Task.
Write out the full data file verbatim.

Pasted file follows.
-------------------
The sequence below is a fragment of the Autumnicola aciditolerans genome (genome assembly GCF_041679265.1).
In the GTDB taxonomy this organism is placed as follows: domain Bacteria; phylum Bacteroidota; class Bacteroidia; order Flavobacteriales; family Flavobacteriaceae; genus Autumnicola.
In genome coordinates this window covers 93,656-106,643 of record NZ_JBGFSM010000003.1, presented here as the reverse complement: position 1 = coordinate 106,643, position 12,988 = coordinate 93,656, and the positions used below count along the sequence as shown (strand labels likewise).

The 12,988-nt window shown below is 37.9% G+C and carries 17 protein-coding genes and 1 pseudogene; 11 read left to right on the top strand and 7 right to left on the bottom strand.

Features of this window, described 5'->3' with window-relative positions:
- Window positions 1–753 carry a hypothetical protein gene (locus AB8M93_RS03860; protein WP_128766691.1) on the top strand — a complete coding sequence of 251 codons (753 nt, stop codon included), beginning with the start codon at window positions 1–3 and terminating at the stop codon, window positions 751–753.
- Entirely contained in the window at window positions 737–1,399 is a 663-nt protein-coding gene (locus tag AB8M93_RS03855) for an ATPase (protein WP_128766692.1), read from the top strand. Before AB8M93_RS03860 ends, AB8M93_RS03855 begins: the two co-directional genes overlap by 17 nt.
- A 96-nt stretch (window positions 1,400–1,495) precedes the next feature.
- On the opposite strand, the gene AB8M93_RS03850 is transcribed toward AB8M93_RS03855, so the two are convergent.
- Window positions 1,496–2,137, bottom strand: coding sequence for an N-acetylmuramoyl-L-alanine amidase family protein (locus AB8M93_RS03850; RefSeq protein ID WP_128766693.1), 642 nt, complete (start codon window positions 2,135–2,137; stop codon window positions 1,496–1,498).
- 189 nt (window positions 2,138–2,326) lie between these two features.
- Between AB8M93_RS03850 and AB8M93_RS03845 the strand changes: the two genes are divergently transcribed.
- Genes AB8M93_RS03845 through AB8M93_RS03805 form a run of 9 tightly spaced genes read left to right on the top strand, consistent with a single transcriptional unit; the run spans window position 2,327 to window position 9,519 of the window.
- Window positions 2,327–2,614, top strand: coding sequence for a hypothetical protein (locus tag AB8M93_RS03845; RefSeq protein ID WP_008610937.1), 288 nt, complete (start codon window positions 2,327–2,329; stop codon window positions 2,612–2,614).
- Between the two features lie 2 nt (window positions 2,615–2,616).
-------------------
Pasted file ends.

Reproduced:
The sequence below is a fragment of the Autumnicola aciditolerans genome (genome assembly GCF_041679265.1).
In the GTDB taxonomy this organism is placed as follows: domain Bacteria; phylum Bacteroidota; class Bacteroidia; order Flavobacteriales; family Flavobacteriaceae; genus Autumnicola.
In genome coordinates this window covers 93,656-106,643 of record NZ_JBGFSM010000003.1, presented here as the reverse complement: position 1 = coordinate 106,643, position 12,988 = coordinate 93,656, and the positions used below count along the sequence as shown (strand labels likewise).

The 12,988-nt window shown below is 37.9% G+C and carries 17 protein-coding genes and 1 pseudogene; 11 read left to right on the top strand and 7 right to left on the bottom strand.

Features of this window, described 5'->3' with window-relative positions:
- Window positions 1–753 carry a hypothetical protein gene (locus AB8M93_RS03860; protein WP_128766691.1) on the top strand — a complete coding sequence of 251 codons (753 nt, stop codon included), beginning with the start codon at window positions 1–3 and terminating at the stop codon, window positions 751–753.
- Entirely contained in the window at window positions 737–1,399 is a 663-nt protein-coding gene (locus tag AB8M93_RS03855) for an ATPase (protein WP_128766692.1), read from the top strand. Before AB8M93_RS03860 ends, AB8M93_RS03855 begins: the two co-directional genes overlap by 17 nt.
- A 96-nt stretch (window positions 1,400–1,495) precedes the next feature.
- On the opposite strand, the gene AB8M93_RS03850 is transcribed toward AB8M93_RS03855, so the two are convergent.
- Window positions 1,496–2,137, bottom strand: coding sequence for an N-acetylmuramoyl-L-alanine amidase family protein (locus AB8M93_RS03850; RefSeq protein ID WP_128766693.1), 642 nt, complete (start codon window positions 2,135–2,137; stop codon window positions 1,496–1,498).
- 189 nt (window positions 2,138–2,326) lie between these two features.
- Between AB8M93_RS03850 and AB8M93_RS03845 the strand changes: the two genes are divergently transcribed.
- Genes AB8M93_RS03845 through AB8M93_RS03805 form a run of 9 tightly spaced genes read left to right on the top strand, consistent with a single transcriptional unit; the run spans window position 2,327 to window position 9,519 of the window.
- Window positions 2,327–2,614, top strand: coding sequence for a hypothetical protein (locus tag AB8M93_RS03845; RefSeq protein ID WP_008610937.1), 288 nt, complete (start codon window positions 2,327–2,329; stop codon window positions 2,612–2,614).
- Between the two features lie 2 nt (window positions 2,615–2,616).